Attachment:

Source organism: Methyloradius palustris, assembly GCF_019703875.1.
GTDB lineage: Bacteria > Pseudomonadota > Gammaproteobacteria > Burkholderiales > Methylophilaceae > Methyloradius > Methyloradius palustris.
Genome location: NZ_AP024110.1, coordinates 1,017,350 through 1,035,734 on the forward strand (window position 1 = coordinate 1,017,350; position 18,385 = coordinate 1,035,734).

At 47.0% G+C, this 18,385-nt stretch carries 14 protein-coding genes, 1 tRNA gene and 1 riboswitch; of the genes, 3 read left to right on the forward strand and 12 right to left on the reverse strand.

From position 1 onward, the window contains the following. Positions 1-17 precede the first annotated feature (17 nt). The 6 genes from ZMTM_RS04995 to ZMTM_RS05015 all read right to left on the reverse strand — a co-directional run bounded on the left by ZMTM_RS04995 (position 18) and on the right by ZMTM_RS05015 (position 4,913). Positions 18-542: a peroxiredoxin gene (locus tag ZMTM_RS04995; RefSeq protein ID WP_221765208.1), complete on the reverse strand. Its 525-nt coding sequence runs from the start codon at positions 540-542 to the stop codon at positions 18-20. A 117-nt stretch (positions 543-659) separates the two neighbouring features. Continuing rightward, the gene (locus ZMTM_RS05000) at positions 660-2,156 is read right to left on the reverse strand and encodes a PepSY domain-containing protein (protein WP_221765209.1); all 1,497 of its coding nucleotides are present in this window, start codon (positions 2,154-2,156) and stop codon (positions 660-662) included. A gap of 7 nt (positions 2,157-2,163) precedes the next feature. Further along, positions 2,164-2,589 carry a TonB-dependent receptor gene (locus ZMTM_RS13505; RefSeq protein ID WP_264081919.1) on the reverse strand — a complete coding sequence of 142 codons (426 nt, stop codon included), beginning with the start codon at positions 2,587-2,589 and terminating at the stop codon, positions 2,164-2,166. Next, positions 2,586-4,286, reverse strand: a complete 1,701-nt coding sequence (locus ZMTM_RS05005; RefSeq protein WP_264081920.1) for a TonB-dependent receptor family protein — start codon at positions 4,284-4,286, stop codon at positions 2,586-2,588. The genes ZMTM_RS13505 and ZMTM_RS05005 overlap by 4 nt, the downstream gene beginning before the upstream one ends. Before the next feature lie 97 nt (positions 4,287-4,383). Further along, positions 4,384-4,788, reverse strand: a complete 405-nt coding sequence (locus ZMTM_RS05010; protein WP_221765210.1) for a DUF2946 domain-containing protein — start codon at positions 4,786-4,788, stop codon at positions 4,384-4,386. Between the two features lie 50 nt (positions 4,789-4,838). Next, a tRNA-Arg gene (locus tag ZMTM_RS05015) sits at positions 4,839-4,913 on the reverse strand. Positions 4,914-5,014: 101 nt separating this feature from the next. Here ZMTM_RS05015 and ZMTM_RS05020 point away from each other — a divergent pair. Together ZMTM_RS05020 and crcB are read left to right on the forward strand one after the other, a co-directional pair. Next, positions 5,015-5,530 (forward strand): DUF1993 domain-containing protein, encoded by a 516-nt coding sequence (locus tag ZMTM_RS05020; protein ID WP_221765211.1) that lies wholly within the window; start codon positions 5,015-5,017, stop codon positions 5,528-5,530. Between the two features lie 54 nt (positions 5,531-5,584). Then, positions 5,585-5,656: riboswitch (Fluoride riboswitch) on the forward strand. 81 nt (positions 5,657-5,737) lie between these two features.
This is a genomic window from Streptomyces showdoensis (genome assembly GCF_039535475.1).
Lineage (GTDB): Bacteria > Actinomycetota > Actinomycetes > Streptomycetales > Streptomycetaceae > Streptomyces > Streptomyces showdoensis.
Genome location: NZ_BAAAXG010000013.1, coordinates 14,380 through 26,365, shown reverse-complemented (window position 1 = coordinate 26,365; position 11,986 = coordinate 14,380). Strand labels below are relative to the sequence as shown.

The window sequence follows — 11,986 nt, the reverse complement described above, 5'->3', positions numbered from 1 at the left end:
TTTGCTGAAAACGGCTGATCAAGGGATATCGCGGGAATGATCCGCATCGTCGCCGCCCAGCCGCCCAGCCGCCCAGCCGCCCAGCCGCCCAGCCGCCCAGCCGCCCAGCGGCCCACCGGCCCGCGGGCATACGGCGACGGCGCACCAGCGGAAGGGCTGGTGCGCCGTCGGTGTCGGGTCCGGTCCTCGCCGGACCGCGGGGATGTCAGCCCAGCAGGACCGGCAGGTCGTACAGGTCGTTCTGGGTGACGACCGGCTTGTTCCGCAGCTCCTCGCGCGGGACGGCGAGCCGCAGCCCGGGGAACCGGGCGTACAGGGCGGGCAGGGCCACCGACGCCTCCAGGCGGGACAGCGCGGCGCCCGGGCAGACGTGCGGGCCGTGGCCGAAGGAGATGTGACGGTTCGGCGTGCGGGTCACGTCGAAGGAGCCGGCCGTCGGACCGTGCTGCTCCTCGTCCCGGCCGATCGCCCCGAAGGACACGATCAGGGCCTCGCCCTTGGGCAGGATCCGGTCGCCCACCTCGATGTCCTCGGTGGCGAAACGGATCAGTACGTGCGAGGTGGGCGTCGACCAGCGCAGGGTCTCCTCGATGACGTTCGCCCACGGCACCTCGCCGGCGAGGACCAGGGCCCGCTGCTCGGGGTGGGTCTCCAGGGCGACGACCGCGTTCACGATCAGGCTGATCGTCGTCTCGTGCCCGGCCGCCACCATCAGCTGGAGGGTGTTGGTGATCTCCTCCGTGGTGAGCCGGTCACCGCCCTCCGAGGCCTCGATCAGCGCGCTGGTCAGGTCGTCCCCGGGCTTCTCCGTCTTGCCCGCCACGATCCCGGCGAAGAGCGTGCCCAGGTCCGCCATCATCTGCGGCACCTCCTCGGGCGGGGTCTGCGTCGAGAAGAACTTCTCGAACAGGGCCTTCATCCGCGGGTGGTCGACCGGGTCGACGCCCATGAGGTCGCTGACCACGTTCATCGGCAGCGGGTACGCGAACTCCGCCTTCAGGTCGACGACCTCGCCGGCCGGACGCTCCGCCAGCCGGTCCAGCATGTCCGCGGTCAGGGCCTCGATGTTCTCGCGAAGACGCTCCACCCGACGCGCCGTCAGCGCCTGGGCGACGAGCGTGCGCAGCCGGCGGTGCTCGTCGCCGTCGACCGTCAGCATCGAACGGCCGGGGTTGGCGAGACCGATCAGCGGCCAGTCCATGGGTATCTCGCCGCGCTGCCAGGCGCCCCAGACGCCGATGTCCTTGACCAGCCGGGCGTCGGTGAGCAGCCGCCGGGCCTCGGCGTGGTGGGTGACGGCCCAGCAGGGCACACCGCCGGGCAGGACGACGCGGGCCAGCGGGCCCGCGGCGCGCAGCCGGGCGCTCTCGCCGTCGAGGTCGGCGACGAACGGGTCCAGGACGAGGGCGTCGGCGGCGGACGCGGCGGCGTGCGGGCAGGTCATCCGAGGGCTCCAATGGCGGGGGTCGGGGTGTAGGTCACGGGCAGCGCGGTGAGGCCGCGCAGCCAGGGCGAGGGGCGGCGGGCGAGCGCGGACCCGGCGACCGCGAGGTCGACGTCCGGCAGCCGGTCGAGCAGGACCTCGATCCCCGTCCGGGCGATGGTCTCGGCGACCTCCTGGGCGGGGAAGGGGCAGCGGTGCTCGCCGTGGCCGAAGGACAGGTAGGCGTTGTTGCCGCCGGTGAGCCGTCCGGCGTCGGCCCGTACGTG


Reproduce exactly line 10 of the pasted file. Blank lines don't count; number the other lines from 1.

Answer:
TTTGCTGAAAACGGCTGATCAAGGGATATCGCGGGAATGATCCGCATCGTCGCCGCCCAGCCGCCCAGCCGCCCAGCCGCCCAGCCGCCCAGCCGCCCAGCCGCCCAGCGGCCCACCGGCCCGCGGGCATACGGCGACGGCGCACCAGCGGAAGGGCTGGTGCGCCGTCGGTGTCGGGTCCGGTCCTCGCCGGACCGCGGGGATGTCAGCCCAGCAGGACCGGCAGGTCGTACAGGTCGTTCTGGGTGACGACCGGCTTGTTCCGCAGCTCCTCGCGCGGGACGGCGAGCCGCAGCCCGGGGAACCGGGCGTACAGGGCGGGCAGGGCCACCGACGCCTCCAGGCGGGACAGCGCGGCGCCCGGGCAGACGTGCGGGCCGTGGCCGAAGGAGATGTGACGGTTCGGCGTGCGGGTCACGTCGAAGGAGCCGGCCGTCGGACCGTGCTGCTCCTCGTCCCGGCCGATCGCCCCGAAGGACACGATCAGGGCCTCGCCCTTGGGCAGGATCCGGTCGCCCACCTCGATGTCCTCGGTGGCGAAACGGATCAGTACGTGCGAGGTGGGCGTCGACCAGCGCAGGGTCTCCTCGATGACGTTCGCCCACGGCACCTCGCCGGCGAGGACCAGGGCCCGCTGCTCGGGGTGGGTCTCCAGGGCGACGACCGCGTTCACGATCAGGCTGATCGTCGTCTCGTGCCCGGCCGCCACCATCAGCTGGAGGGTGTTGGTGATCTCCTCCGTGGTGAGCCGGTCACCGCCCTCCGAGGCCTCGATCAGCGCGCTGGTCAGGTCGTCCCCGGGCTTCTCCGTCTTGCCCGCCACGATCCCGGCGAAGAGCGTGCCCAGGTCCGCCATCATCTGCGGCACCTCCTCGGGCGGGGTCTGCGTCGAGAAGAACTTCTCGAACAGGGCCTTCATCCGCGGGTGGTCGACCGGGTCGACGCCCATGAGGTCGCTGACCACGTTCATCGGCAGCGGGTACGCGAACTCCGCCTTCAGGTCGACGACCTCGCCGGCCGGACGCTCCGCCAGCCGGTCCAGCATGTCCGCGGTCAGGGCCTCGATGTTCTCGCGAAGACGCTCCACCCGACGCGCCGTCAGCGCCTGGGCGACGAGCGTGCGCAGCCGGCGGTGCTCGTCGCCGTCGACCGTCAGCATCGAACGGCCGGGGTTGGCGAGACCGATCAGCGGCCAGTCCATGGGTATCTCGCCGCGCTGCCAGGCGCCCCAGACGCCGATGTCCTTGACCAGCCGGGCGTCGGTGAGCAGCCGCCGGGCCTCGGCGTGGTGGGTGACGGCCCAGCAGGGCACACCGCCGGGCAGGACGACGCGGGCCAGCGGGCCCGCGGCGCGCAGCCGGGCGCTCTCGCCGTCGAGGTCGGCGACGAACGGGTCCAGGACGAGGGCGTCGGCGGCGGACGCGGCGGCGTGCGGGCAGGTCATCCGAGGGCTCCAATGGCGGGGGTCGGGGTGTAGGTCACGGGCAGCGCGGTGAGGCCGCGCAGCCAGGGCGAGGGGCGGCGGGCGAGCGCGGACCCGGCGACCGCGAGGTCGACGTCCGGCAGCCGGTCGAGCAGGACCTCGATCCCCGTCCGGGCGATGGTCTCGGCGACCTCCTGGGCGGGGAAGGGGCAGCGGTGCTCGCCGTGGCCGAAGGACAGGTAGGCGTTGTTGCCGCCGGTGAGCCGTCCGGCGTCGGCCCGTACGTG